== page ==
- February 2012 : Swiss people’s initiative against the construction of minarets : analysis and debates
On 29 November 2009, the popular initiative banning the construction of new minarets in Switzerland was accepted by 57.5% of "yes" votes and with a turnout of 53.4% of registered voters. This initiative had been launched in response to controversies surrounding minaret construction projects in Swiss German towns (in particular in Wengen). It was mainly supported by politicians from the Democratic Union of the Centre (UDC, a right-wing political party) and the Federal Democratic Union (UDF, a conservative, evangelical party), while the Government, the majority of the Parliament and the majority of large political and religious organisations recommended rejecting the initiative (see article in Religioscope).
The result of the voting shows (and reminds us) that there are fears and questions about Islam. The minaret was transformed into a symbol of an alleged Islamisation of Switzerland, dreaded by many Swiss. Focussing on this symbol obscured the real issues of the ballot. In the well-chosen words of Mallory Schneuwly-Purdie, sociologist of Religions, it is not on an architectural feature that Swiss people voted, but on a system of values (article of 30.11.2009 in Le Matin). The vote raises above all the question of the "visibilisation" and integration of Islam in Switzerland, as evidenced by the many debates on the issue of Islam (burqa, veil, etc.) and, more widespread, numerous controversies, as much in Switzerland as abroad.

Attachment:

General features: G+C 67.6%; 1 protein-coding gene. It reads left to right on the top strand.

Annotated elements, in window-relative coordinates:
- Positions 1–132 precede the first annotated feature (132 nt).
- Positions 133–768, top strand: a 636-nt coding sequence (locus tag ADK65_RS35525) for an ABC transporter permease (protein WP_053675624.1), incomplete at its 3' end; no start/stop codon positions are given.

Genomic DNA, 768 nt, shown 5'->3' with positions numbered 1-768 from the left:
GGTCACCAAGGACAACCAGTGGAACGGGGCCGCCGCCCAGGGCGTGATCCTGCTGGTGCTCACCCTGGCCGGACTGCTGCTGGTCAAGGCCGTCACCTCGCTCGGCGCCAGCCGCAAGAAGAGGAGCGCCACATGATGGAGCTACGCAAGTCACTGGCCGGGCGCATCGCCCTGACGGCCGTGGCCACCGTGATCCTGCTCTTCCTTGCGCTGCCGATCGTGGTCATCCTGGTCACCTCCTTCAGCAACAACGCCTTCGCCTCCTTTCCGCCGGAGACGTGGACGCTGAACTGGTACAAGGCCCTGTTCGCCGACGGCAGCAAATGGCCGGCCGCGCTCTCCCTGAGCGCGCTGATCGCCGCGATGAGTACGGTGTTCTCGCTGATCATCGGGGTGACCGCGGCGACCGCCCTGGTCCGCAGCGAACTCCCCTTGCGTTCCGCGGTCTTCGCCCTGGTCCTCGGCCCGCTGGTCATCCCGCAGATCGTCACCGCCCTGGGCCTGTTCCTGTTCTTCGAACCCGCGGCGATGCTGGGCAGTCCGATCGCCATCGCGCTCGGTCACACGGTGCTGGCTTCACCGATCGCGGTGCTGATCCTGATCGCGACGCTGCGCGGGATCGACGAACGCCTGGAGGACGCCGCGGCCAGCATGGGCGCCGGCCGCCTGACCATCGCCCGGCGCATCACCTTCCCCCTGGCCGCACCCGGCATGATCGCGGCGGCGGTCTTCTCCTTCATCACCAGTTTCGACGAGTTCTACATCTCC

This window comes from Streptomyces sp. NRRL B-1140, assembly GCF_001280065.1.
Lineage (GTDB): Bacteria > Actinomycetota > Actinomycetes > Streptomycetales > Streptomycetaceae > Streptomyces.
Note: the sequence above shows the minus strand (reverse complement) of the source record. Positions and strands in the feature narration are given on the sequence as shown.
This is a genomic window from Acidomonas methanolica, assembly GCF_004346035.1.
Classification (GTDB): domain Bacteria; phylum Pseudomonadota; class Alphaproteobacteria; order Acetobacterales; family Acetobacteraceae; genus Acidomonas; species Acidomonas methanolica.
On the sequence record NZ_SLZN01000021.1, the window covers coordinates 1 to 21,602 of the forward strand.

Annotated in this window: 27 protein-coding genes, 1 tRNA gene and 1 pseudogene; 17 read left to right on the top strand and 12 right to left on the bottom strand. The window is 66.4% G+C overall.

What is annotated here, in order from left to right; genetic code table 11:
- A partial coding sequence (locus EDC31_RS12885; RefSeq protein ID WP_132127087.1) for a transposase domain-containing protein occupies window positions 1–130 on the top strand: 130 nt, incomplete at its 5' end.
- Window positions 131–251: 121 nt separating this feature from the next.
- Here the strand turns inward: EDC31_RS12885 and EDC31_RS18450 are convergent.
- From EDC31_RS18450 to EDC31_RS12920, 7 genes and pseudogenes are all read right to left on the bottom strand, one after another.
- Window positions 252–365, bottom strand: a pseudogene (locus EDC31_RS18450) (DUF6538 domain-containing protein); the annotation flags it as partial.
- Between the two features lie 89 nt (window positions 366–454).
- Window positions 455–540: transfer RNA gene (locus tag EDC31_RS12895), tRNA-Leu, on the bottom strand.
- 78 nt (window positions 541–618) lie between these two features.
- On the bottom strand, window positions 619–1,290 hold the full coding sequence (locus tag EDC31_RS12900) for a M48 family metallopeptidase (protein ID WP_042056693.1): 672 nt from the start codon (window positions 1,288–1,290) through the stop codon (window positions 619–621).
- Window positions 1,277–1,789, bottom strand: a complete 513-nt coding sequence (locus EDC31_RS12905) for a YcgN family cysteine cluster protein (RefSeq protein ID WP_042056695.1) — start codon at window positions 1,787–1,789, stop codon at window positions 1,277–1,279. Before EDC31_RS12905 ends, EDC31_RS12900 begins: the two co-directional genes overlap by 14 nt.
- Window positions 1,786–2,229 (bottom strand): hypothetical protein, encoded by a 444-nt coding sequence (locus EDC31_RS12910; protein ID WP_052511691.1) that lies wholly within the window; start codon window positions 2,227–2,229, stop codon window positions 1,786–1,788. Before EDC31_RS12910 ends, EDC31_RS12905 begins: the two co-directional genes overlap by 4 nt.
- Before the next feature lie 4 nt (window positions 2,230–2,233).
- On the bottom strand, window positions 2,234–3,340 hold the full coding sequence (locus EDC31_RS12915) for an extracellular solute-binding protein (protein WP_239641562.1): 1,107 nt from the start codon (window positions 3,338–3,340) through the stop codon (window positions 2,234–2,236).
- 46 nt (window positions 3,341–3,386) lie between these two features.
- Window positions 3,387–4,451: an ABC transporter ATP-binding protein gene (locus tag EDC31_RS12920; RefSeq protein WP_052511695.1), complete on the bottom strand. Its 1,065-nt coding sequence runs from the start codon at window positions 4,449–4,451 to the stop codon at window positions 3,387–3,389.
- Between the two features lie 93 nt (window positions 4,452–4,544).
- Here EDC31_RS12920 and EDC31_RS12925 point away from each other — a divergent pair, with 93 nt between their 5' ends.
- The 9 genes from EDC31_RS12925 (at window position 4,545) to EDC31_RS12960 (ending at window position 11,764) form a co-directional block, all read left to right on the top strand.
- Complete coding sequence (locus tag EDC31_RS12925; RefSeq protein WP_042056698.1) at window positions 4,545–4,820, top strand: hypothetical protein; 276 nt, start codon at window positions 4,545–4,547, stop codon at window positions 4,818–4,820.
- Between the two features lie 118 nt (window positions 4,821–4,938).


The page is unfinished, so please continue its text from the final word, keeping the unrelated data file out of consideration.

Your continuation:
The VOX analysis provides several clues that explain the poll results. If the high poll result can be explained by a latent xenophobia as well as caustic criticism of immigration policies on the part of voters, the analysis also shows that 40% of people generally in favour of an open and tolerant Switzerland also voted for the initiative.
The level of educational appears to be a decisive indicator in the result of the vote : the higher people’s level of education, the less support there was for the initiative. The VOX study also reveals that there was no significant difference in voting behaviour by gender and age. Indeed, it was assumed that a large number of women on the left would vote for the ban on the construction of minarets for fear of a decline in access to equality. The latter were in fact in favour of it, but at just 16%, while left-wing male voters were more likely to approve (21%). This difference is reversed when considering centre-right voters : 87% of centre-right female voters opted for the ban and 71% of men. Finally, it is interesting to note that Christians as a whole (both Protestants and Catholics) supported the initiative (60%), while those "without religion" mainly rejected it.
For more information about the voting and the ensuing discussions, see :